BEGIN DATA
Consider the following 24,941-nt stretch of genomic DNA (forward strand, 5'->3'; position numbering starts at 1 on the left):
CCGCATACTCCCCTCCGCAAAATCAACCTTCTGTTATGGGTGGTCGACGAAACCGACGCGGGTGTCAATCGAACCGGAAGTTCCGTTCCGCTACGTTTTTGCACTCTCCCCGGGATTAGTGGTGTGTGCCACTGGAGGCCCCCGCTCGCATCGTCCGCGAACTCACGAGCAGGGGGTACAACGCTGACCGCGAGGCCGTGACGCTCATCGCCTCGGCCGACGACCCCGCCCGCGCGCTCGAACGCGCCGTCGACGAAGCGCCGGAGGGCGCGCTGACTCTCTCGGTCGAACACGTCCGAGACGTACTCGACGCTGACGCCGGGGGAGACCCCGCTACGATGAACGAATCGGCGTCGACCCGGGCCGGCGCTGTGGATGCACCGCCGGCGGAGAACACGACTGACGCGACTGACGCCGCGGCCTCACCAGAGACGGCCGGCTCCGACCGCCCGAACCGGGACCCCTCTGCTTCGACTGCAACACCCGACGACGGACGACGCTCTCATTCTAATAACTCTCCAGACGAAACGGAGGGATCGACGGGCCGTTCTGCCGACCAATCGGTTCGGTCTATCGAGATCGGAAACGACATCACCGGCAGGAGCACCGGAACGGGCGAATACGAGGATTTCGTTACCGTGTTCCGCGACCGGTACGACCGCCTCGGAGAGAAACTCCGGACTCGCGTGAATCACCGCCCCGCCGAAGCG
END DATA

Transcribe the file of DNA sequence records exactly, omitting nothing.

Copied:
Consider the following 24,941-nt stretch of genomic DNA (forward strand, 5'->3'; position numbering starts at 1 on the left):
CCGCATACTCCCCTCCGCAAAATCAACCTTCTGTTATGGGTGGTCGACGAAACCGACGCGGGTGTCAATCGAACCGGAAGTTCCGTTCCGCTACGTTTTTGCACTCTCCCCGGGATTAGTGGTGTGTGCCACTGGAGGCCCCCGCTCGCATCGTCCGCGAACTCACGAGCAGGGGGTACAACGCTGACCGCGAGGCCGTGACGCTCATCGCCTCGGCCGACGACCCCGCCCGCGCGCTCGAACGCGCCGTCGACGAAGCGCCGGAGGGCGCGCTGACTCTCTCGGTCGAACACGTCCGAGACGTACTCGACGCTGACGCCGGGGGAGACCCCGCTACGATGAACGAATCGGCGTCGACCCGGGCCGGCGCTGTGGATGCACCGCCGGCGGAGAACACGACTGACGCGACTGACGCCGCGGCCTCACCAGAGACGGCCGGCTCCGACCGCCCGAACCGGGACCCCTCTGCTTCGACTGCAACACCCGACGACGGACGACGCTCTCATTCTAATAACTCTCCAGACGAAACGGAGGGATCGACGGGCCGTTCTGCCGACCAATCGGTTCGGTCTATCGAGATCGGAAACGACATCACCGGCAGGAGCACCGGAACGGGCGAATACGAGGATTTCGTTACCGTGTTCCGCGACCGGTACGACCGCCTCGGAGAGAAACTCCGGACTCGCGTGAATCACCGCCCCGCCGAAGCG